Why I love Raspberry Pi
Sixth in a series. I’ve always admired the concept, execution and possibilities of Raspberry Pi, the British designed and built world-conquering credit card-sized ARM GNU/Linux computer. But despite following the Raspberry Foundation’s every move closely, and frequently promising that I’d buy myself a Pi soon, for some reason I never did.
A year came and went, and although a million Pis were sold in that time, I wasn’t one of the proud purchasers. But after my chat with the lovely Liz Upton, Head of Communications at Raspberry Pi Foundation (and wife of executive director Eben), I realized I had to rectify that mistake. Three weeks ago I finally ordered a Model B Pi, and minutes after powering it up, I knew I was in trouble.
Setting up the Pi was easy as. I took a gamble that I’d have all the required peripherals and cables I’d need sitting around in boxes somewhere, and fortunately the risk paid off. I had a HDMI/DVI cable I’d never used, a new SD card that I’d yet to put in a camera (the card is used as the system drive), a spare USB keyboard and mouse, and a microUSB cable for powering the device. I could have connected the Pi to my HDTV, but instead I chose to use the second screen from my PC’s multi-monitor set up instead. That way I could easily use my PC and Pi at the same time.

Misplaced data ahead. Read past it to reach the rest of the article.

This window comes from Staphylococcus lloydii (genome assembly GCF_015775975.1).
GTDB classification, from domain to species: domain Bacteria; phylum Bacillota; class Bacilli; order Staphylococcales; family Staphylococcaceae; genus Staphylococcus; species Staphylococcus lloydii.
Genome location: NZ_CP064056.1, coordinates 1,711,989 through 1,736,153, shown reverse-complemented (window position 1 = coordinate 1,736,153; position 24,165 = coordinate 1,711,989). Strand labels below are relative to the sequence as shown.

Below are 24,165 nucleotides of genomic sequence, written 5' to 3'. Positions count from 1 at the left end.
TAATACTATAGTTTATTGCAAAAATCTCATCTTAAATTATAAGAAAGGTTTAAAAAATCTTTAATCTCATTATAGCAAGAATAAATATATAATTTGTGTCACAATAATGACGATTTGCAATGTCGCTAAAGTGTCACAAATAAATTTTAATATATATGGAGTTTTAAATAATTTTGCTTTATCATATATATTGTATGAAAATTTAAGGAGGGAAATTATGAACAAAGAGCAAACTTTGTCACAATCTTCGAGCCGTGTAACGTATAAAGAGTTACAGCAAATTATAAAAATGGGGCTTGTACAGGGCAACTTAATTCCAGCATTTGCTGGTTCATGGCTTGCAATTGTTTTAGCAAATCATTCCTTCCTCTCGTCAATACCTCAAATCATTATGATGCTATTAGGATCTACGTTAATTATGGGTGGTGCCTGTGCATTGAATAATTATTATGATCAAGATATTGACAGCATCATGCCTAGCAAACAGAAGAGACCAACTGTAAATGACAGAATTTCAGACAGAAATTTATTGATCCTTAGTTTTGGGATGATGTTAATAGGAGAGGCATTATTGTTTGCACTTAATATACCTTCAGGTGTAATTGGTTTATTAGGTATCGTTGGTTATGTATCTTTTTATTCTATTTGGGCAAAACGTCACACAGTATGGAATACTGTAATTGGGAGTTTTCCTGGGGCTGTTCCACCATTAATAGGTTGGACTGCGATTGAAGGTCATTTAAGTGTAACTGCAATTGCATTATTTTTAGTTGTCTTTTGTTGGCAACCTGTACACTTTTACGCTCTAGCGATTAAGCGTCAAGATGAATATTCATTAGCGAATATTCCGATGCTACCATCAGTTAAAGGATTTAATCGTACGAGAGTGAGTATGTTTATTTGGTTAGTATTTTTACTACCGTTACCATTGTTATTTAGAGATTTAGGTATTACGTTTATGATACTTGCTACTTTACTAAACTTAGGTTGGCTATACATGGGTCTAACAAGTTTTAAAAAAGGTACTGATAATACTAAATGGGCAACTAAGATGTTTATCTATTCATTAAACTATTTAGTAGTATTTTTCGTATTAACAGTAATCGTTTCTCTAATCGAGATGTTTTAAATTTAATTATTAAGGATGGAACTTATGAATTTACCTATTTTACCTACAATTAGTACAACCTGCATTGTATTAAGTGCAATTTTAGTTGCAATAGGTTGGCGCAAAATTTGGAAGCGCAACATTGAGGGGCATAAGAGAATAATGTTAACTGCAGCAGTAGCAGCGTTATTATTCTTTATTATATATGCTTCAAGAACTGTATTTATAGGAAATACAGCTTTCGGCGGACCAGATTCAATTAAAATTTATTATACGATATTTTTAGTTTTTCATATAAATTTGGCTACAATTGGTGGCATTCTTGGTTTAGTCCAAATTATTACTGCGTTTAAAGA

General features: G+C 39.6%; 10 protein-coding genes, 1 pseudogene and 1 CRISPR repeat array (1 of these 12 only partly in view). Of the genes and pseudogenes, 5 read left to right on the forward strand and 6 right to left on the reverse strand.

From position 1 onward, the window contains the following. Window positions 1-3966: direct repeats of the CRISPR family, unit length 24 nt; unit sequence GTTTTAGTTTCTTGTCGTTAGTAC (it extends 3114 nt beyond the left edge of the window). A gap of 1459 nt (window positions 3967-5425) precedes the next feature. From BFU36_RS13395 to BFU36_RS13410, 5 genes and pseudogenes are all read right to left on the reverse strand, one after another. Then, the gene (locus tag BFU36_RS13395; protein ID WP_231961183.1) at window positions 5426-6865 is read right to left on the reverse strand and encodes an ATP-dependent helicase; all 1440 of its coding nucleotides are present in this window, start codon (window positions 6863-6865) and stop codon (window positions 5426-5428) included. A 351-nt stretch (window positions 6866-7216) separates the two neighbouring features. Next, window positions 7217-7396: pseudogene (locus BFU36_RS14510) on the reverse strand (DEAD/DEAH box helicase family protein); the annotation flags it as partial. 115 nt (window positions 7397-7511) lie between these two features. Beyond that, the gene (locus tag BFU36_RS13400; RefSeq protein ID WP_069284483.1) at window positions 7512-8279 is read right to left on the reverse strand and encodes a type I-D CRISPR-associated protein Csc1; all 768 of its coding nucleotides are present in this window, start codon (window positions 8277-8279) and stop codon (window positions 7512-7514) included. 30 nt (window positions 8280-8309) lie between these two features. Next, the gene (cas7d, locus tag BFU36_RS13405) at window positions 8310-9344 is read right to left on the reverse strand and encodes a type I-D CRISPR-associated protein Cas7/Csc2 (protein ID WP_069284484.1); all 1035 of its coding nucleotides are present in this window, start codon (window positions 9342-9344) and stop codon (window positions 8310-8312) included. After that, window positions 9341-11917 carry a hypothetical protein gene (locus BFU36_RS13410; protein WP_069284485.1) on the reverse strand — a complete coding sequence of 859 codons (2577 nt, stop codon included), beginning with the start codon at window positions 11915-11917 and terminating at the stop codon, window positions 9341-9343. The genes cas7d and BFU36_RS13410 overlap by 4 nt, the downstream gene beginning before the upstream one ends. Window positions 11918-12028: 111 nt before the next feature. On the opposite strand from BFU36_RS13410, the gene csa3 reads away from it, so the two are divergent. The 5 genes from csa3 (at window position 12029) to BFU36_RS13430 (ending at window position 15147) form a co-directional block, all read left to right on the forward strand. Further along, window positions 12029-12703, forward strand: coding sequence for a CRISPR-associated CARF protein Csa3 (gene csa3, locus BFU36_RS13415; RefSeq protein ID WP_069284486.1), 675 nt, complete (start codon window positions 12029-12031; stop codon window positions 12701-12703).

Once the OS (Raspbian "wheezy", a Debian Linux port) was copied on to the SD card, and everything was connected up, I powered up the Pi, tapped in a few commands and loaded the desktop.
Raspberry Pi uses LXDE (Lightweight X11 Desktop Environment) and comes preloaded with a selection of applications including the Midori web browser, a game and animation creator called Scratch, and IDLE/IDLE 3 (Integrated DeveLopment Environment), a Python programming tool.
I explored the delights of the different bundled applications, launched the Pi store and downloaded some additional games and applications (OpenTTD, Freeciv, LibreOffice, BarracudaDrive, and Unreal Speccy Portable) and before I knew it three hours and a deadline had passed. Uh-oh.
I logged off, yanked out the power (that’s the beauty of the Pi, turning it off just involves unplugging it) and went back to working.
An hour later, I’d downloaded Minecraft -- Pi edition, and was playing it on my new seductive little computer. I sought out some guides for programming Minecraft and gave that a try too.
My programming skills, I’ve discovered, are so rusty they’ve pretty much seized up, but the Pi has been encouraging me to get things up to speed again. I downloaded the RISC OS (Reduced Instruction Set Computing), so I could relive my youth, tapping in BBC Basic commands long forgotten since my school days.
Then, inevitably, I downloaded ChameleonPi and started emulating old computers on my new one.
I’ve had my Raspberry Pi for three weeks now, and I don’t think a day has passed when I haven’t powered it up and played around with it for at least half an hour -- and it's usually a lot longer than that. I’m currently experimenting with turning my Pi into a media center using XBMC.
I doubt I’ll actually create any great projects on my own, or become a proficient Python programmer, but that doesn’t matter. Raspberry Pi has helped me rediscover my inner coder and tinkerer, for which I’m grateful, and I’m looking forward to spending many more hours playing around with my new favorite piece of technology.
Photo credit: Wayne Williams